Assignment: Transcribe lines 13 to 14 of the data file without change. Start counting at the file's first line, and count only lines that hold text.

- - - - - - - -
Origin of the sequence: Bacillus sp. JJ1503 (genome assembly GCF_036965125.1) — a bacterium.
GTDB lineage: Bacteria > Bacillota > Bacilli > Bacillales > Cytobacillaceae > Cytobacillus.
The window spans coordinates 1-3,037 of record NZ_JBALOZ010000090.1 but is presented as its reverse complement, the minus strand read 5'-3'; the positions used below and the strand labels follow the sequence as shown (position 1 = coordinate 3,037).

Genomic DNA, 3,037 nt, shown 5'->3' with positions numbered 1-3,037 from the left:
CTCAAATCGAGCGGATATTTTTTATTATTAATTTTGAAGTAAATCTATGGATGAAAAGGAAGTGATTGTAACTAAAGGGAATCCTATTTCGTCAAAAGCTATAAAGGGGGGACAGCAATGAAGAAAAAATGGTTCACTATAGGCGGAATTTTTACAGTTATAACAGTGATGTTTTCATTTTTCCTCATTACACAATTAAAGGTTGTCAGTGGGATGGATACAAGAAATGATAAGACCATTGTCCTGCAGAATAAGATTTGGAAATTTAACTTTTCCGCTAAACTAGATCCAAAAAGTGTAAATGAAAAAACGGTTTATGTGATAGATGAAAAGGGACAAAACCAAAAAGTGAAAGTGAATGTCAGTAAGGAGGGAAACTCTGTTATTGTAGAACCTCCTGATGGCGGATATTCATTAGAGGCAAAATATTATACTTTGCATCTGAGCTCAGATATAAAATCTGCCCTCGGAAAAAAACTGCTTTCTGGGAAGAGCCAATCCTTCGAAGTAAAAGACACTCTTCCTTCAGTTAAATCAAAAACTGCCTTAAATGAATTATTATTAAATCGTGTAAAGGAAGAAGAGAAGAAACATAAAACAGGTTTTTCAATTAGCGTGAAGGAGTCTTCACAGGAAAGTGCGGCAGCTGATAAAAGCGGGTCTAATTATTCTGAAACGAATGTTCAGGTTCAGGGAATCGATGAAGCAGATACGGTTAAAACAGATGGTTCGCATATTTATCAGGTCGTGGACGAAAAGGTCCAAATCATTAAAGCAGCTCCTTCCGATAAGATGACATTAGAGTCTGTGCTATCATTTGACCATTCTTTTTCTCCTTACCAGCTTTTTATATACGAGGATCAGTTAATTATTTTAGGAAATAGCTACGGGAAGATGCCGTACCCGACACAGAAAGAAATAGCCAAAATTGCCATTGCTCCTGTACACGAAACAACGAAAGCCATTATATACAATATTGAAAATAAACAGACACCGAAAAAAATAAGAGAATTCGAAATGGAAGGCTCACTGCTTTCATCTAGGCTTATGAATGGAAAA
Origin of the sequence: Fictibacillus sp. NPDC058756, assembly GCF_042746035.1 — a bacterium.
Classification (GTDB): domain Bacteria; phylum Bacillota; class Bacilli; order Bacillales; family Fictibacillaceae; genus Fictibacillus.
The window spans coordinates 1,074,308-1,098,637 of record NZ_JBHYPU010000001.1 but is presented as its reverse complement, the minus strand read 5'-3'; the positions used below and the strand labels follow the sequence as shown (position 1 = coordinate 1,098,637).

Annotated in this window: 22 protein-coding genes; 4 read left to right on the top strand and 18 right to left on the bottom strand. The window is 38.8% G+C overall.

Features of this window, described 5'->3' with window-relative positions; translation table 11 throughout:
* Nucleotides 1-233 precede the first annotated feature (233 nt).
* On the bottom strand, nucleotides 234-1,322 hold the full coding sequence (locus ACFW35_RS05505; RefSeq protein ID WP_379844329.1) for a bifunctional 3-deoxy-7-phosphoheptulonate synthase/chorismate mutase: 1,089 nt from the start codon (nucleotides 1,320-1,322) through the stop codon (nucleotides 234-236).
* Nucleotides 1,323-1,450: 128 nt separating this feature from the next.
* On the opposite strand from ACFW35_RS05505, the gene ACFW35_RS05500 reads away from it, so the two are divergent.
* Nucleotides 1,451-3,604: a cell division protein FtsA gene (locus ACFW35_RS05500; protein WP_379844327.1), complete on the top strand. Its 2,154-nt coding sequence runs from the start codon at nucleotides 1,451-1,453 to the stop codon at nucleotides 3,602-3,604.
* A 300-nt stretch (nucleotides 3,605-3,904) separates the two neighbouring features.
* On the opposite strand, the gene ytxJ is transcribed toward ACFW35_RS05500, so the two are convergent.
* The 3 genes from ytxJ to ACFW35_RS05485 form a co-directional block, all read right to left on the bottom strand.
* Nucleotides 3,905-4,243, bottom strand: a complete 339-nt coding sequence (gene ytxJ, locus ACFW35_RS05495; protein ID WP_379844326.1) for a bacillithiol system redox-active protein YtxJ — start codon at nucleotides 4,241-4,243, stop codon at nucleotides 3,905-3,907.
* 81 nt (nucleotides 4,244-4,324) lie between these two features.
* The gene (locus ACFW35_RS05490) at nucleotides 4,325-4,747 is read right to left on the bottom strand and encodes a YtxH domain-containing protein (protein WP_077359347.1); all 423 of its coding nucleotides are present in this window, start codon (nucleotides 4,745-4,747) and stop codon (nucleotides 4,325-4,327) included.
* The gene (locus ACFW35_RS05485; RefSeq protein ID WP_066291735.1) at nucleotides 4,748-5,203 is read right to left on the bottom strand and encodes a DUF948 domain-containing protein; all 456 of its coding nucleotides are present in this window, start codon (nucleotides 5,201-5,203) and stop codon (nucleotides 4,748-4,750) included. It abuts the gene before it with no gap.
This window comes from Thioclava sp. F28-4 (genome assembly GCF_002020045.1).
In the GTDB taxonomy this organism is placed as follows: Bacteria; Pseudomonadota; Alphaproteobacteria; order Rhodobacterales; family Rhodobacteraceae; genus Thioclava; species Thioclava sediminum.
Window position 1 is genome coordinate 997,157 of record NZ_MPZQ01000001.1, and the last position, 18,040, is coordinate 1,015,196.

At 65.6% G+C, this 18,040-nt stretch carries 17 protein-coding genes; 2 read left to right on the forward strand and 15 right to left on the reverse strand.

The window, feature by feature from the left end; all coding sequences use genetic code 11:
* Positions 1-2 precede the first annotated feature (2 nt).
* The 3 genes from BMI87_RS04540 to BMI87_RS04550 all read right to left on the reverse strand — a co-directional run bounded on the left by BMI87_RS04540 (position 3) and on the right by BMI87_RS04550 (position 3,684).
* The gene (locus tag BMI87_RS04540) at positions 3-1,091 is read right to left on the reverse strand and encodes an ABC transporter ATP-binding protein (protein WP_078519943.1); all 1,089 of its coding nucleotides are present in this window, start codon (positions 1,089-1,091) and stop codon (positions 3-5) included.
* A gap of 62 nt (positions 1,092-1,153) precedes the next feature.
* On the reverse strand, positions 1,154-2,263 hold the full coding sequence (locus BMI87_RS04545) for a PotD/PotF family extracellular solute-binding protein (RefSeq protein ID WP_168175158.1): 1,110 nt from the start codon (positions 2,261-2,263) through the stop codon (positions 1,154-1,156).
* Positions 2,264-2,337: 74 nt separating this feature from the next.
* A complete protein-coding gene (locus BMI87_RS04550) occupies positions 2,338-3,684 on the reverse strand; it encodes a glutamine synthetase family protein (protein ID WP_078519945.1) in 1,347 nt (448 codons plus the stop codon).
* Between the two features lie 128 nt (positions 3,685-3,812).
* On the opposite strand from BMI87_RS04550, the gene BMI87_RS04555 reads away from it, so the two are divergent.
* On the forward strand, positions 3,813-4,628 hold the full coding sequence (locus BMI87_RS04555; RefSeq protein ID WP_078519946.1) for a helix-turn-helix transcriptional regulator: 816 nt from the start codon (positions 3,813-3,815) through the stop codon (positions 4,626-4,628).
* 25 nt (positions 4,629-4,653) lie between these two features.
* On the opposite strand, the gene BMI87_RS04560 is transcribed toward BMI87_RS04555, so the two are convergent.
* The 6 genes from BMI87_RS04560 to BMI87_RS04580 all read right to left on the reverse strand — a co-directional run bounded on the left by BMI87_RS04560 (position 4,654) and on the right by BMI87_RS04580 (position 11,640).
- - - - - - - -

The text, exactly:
* Nucleotides 1,323-1,450: 128 nt separating this feature from the next.
* On the opposite strand from ACFW35_RS05505, the gene ACFW35_RS05500 reads away from it, so the two are divergent.